Writerly Perception. Perception is a phenomenon, even when it isn't related to writing (I was shocked when I learned that, too). But it's still incredible how different people view writing very differently. This image that's been circulating Facebook recently pretty much sums that all up:

So, there you have it. What are a few writerly phenomena you've come across?

Monday, February 13, 2012

Origins: How I Became A Writer

I have an innate love for stories. I've loved them since before I can remember, and it was this innate love that led me to where I am right now, sitting in front of the computer writing about how I became a writer. It's this innate love that will lead me into the future.

Before I could write, I simply started with telling stories in any other way I could. And there stories weren't always mine - in fact, mostly they were other peoples'. In particular, I remember being obsessed with Peter Pan to the point where I re-created it through the use of designing fridge magnets of the characters and props.

I upped the ante when I was five by learning to read, write and hold a pencil. Suddenly my love of stories was coupled with a love of words, sentences and writing in general. I no longer had to resort to fridge magnets.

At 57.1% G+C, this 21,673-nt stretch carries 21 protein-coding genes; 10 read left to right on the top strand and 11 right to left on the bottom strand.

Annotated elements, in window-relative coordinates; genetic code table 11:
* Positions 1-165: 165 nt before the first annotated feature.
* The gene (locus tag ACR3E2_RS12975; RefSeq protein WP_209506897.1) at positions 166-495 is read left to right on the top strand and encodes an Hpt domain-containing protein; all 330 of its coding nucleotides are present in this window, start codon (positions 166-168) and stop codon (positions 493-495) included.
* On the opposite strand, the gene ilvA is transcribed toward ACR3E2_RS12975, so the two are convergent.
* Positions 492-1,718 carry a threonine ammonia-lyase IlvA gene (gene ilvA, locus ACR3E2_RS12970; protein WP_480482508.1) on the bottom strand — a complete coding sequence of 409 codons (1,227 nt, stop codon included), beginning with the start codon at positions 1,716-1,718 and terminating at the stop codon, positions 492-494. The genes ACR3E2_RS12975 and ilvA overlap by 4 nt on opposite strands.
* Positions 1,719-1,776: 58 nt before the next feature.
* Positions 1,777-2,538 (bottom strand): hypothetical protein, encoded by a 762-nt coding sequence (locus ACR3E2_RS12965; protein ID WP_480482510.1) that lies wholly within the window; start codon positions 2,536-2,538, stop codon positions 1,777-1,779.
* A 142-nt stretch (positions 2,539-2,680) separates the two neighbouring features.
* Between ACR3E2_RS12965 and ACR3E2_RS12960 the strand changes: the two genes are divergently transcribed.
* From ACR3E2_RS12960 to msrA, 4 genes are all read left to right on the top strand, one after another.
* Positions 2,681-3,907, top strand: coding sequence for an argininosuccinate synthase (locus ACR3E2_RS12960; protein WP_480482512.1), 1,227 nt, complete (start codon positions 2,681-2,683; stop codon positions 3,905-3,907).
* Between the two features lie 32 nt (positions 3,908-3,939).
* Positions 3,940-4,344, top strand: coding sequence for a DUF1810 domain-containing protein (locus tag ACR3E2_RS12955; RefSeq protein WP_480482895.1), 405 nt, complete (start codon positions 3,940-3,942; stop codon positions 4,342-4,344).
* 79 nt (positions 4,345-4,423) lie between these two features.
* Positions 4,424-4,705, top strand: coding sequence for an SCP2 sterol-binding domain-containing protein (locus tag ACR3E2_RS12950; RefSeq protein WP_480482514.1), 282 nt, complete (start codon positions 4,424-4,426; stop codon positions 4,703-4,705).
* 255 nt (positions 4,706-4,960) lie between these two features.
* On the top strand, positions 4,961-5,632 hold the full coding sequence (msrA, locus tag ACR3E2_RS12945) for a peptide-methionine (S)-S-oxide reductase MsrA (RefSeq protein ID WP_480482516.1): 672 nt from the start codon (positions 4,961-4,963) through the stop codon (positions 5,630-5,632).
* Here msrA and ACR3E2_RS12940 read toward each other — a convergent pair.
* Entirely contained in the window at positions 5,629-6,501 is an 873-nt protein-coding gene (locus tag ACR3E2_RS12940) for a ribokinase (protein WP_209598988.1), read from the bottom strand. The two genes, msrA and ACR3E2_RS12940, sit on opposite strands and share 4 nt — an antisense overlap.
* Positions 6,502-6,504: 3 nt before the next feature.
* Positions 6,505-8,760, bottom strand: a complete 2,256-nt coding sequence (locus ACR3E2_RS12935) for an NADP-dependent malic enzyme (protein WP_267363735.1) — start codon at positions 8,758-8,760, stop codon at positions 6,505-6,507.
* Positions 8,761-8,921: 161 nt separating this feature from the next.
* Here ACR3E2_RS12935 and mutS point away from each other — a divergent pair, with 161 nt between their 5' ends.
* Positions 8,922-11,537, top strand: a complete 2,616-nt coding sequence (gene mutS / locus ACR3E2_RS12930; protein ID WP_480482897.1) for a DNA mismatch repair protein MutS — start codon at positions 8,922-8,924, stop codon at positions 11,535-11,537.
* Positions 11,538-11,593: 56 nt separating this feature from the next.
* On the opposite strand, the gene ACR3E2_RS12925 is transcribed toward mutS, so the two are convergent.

Over the next several years I made writing a good hobby. I wrote approximately five gazillion first pages to many different stories - all of which are locked somewhere deep down in the dungeons of my laptop and haven't seen the light of day since I first created them. I never really advanced in my writing during that time period, but writing never really left me either.

When I started high school, I was required to do a year-long project as homework. In other words (or the same words rearranged), a homework project that took the whole year. I decided to take a shot at writing a novel, with absolutely no idea whatsoever about what I was in for. I thought that I could learn how to do everything involved with writing a novel in a couple of weeks, plan out a story, write it, revise, and then get it published - in a year. And then it would probably become a best-seller, too.